Your Rage Is an Opportunity

A therapist’s advice for feeling energized, not exhausted, by anger

Angry dog barking.
Photo: Russell Monk/Getty Images

For many of us, 2020 has been a long journey from fear to rage. We’ve watched our anxiety about the pandemic and the election transform into a primal scream of anger. We’re angry at our neighbors for not taking the same precautions as us, our leaders for their unreliable responses, even ourselves for not being as resilient as we thought we were.

Anger is an uncomfortable but necessary emotion. We use it to act quickly when we sense danger and to defend our personal boundaries and the rights and safety of others. But I often tell my therapy clients that while anger can energize you, it can also leave you feeling burnt out and powerless. It can send you careening toward hopelessness.

But you can turn all that rage into energy that promotes good and brings out your best self. Here’s how.

Root your anger in reality

I suggest that my clients ask themselves two questions when they experience anger. First: Is my anger rooted in reality or in my imagination?

When we’re angry, it’s difficult to stay objective. Instead, we can become reactive — we jump to conclusions, disregard our own mental health, act without thinking strategically, and ignore others’ points of view. Reactive anger might look like assuming the worst about a friend ignoring your texts or consuming a horrifying news article without stopping to verify its accuracy.

If you want your anger to be useful, you owe it to yourself and others to grasp for reality when you become physiologically activated. That means allowing yourself to see the big picture, gathering facts, staying responsible for your own mental health, and thinking critically about where to direct your energy.

Use I-focused responses

The second question I encourage my clients to ask themselves: Am I using my anger to direct myself or to control others?

Sometimes our reactions to anger are more about relieving the intensity of the emotion than about solving the problems making us angry. Often, that looks like trying to control the person who upset us. When we feel bad, we want others to feel bad too, which can mean we try to shame them into apologizing or behaving better. We might chew them out on social media or demand a very specific penance.

This can achieve a temporary fix, but very rarely does anyone become a better person through shame or coercion. What feels good may not create good. More often, it complicates things. For example, screaming your political opinions over a family Zoom call can encourage a loved one to cling to their disturbing beliefs.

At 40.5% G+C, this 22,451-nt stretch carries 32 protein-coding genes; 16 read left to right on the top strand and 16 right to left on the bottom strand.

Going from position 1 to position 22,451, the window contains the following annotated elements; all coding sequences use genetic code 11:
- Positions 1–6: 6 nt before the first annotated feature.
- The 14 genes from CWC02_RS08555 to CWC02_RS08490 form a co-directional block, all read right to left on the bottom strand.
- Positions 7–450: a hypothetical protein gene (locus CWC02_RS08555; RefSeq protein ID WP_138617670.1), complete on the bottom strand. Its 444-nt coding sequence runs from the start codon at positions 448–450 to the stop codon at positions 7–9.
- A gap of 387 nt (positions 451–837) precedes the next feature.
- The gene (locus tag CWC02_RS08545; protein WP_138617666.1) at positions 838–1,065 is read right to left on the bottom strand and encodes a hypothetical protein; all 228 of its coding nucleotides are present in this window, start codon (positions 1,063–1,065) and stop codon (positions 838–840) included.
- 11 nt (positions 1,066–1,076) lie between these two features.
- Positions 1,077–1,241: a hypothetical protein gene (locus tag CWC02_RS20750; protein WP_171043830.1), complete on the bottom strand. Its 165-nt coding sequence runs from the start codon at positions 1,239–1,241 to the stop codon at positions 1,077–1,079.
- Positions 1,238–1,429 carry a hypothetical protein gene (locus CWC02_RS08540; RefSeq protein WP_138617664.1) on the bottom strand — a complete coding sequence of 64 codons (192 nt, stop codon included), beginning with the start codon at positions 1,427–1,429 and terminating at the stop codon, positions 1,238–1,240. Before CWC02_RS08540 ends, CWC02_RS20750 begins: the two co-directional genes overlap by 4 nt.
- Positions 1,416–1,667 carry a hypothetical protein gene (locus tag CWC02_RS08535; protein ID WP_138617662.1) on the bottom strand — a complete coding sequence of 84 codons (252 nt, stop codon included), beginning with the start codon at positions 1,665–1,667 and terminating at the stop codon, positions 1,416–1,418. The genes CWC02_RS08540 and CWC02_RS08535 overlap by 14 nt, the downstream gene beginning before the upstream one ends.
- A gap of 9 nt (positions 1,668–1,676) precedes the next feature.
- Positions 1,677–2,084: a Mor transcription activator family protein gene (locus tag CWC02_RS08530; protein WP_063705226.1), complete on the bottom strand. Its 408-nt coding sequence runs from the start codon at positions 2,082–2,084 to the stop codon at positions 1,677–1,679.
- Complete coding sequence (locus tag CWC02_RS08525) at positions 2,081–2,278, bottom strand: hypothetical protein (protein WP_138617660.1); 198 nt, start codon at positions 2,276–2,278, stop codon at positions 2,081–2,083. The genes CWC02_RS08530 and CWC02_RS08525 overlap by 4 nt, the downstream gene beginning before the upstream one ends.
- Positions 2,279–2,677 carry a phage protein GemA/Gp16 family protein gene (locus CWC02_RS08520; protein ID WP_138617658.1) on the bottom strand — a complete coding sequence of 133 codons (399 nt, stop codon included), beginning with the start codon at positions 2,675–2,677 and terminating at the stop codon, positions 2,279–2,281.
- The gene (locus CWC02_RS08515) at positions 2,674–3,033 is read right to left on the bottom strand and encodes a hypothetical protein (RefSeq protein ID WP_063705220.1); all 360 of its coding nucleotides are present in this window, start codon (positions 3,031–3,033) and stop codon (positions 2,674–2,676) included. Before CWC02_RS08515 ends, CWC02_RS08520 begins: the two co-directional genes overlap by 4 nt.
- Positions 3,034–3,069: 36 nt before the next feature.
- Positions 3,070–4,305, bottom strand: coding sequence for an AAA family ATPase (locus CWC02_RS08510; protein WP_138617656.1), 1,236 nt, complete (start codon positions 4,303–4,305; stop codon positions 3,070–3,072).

Rather than trying to control others, you can use anger as an opportunity to get clearer about your own response. What behaviors will you put up with or not put up with? How would you like to respond when someone hurts you or another person? This is what I call shifting from a “you” focus to an “I” focus. Because when you’re angry, the only variable you can control is yourself.

You-focused response: You need to stop interrupting me when I talk.

I-focused response: I will not have a conversation with you if you keep interrupting me.

You-focused response: You cannot continue to believe in this harmful policy.

I-focused response: I will educate others, voice my protest, and vote you out if you support this policy.

You-focused response: You can’t keep going out without wearing a mask.

I-focused response: I will not see you unless you regularly wear a mask.

To shift to an “I” focus, it can help to ask yourself: How would I like to respond to this situation? Anger can make us feel powerful, but it doesn’t provide us with an action plan. If we don’t direct our energy toward our own response, we’re likely to end up feeling powerless in the end. Trying to force others into maturity is almost always futile.

This also means you should avoid shaming yourself when you feel angry. Anger is a normal reaction when your world feels unaligned or unfair. Your job isn’t to banish the feeling; it’s to figure out whether that feeling is rooted in reality or not. If you find that it isn’t, then it’s likely misplaced anxiety. Find a way to calm yourself down instead of mentally beating yourself up for experiencing the emotion.

If you decide your anger is justified, then figure out how you’d like to respond to it. A thoughtful anger response should clarify the problem and its complexities instead of obscuring them. It requires putting up with the discomfort of sitting with your anger while you determine your next steps: Can you lead with your beliefs and principles and not with what feels good in the moment? Can you focus on yourself and not trying to bully others into behaving better?

When you lead with solid thinking and solid action, anger can help you solve problems of any size. Stay angry, but never lose sight of yourself.

Kathleen Smith is a therapist and author of the book Everything Isn’t Terrible: Conquer Your Insecurities, Interrupt Your Anxiety, and Finally Calm Down.

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